Stability, from Moscow’s perspective, means firming up Mr. Lukashenko’s hold on power so that he isn’t ousted the way that former Ukrainian president Viktor Yanukovych was by street protests in Kyiv in 2014. That upheaval led to Russia seizing and annexing the Crimean Peninsula, and providing military aid to pro-Russian separatists in the eastern Donbass region of Ukraine, moves that led to Western economic sanctions and Russia’s expulsion from the Group of Seven (formerly the G8).
In the medium term, the Kremlin is expected to encourage Mr. Lukashenko, who has ruled Belarus since 1994, to make constitutional changes that will ease the way for a transition of power – though to another Moscow-backed candidate, rather than Ms. Tikhanovskaya, who is described in Russian media as “Western-backed.”
The arrival Monday of 300 Russian airborne troops near the city of Brest, in western Belarus, is part of a message from Moscow for the West to back off. While the 12-day “Slavic Brotherhood” joint exercises were planned before the protests against Mr. Lukashenko began, the decision to go ahead with the exercises makes clear that Russia intends to support the regime. “From the Russian side, it’s important to show to everybody that this regime is under Russian patronage and don’t touch,” Mr. Lukyanov said.
Mr. Putin has said that Russia has law enforcement units ready to intervene in Belarus if Mr. Lukashenko requests it. In Sochi, Mr. Lukashenko – who has claimed that NATO members Poland and Lithuania seek a war in Belarus – praised Mr. Putin for “demonstrating that the Belarussian borders are the borders of the Union State, and no one is allowed to rattle weapons there.”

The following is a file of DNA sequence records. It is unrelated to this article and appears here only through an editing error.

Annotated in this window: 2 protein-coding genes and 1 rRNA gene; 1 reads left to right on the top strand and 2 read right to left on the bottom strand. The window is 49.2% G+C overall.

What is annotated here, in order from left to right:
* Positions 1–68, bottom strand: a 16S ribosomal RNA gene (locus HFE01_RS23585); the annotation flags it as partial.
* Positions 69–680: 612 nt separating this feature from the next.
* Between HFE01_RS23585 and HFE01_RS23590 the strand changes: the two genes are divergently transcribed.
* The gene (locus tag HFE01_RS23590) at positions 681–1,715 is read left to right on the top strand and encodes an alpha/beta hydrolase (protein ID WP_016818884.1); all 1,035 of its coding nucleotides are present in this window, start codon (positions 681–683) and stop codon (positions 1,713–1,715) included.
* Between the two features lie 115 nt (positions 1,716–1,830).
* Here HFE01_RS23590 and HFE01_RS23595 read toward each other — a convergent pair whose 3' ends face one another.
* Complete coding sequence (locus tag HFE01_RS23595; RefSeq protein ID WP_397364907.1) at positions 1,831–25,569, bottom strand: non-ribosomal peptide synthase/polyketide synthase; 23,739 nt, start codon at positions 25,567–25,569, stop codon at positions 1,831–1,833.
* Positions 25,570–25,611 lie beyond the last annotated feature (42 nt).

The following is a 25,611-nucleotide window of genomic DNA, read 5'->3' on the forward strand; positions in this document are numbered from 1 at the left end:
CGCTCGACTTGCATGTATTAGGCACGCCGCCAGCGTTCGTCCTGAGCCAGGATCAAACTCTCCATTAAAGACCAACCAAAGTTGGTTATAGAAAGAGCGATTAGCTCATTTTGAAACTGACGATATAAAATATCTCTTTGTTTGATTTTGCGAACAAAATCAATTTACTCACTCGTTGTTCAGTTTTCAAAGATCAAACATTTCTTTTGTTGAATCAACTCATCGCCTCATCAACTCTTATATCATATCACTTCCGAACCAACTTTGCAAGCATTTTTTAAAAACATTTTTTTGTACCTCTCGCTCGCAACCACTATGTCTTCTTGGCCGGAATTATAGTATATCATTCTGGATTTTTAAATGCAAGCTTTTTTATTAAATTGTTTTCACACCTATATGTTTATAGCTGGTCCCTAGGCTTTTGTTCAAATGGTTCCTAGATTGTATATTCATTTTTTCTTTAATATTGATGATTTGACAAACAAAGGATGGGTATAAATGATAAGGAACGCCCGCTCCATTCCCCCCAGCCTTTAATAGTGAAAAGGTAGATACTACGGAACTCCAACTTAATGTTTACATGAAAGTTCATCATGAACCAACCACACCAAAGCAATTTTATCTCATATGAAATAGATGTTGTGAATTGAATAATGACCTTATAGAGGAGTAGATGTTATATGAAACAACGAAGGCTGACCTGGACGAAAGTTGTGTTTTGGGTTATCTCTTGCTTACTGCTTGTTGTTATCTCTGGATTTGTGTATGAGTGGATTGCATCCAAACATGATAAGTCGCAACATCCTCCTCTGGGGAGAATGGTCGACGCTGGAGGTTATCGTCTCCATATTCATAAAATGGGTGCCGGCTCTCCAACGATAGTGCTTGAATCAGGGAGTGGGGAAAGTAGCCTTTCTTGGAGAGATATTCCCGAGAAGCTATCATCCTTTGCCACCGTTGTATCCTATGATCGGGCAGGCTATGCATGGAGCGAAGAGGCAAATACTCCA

The protests in Belarus have thus far focused on ousting Mr. Lukashenko from office – unlike the Ukrainian revolution, which included explicit demands for an end to Russian influence over the country, and appeals for membership in the European Union and NATO. Opposition figures have warned that could change if Moscow intervenes too overtly in Belarus.
“It’s not right for somebody in Lukashenko’s position to make any promises on behalf of the Belarussian people,” said Valery Kavaleuski, a former Belarussian diplomat who resigned in 2006 when Mr. Lukashenko first violated the constitutional limit on serving more than two terms as president. “He is on the verge of giving away Belarus’s independence and sovereignty for the sake of his own political future.”
Veronika Laputska, a fellow at the German Marshall Fund of the United States, which gives grants to civil society in Belarus, said the concern was that the US$1.5-billion loan from the Kremlin would help fuel repression, rather than economic recovery, in Belarus.
“We all understand that the money will be invested into the law enforcement agencies, the riot police, the Ministry of Defense, to all these agencies that ensure the repressive apparatus keeps operating,” she said.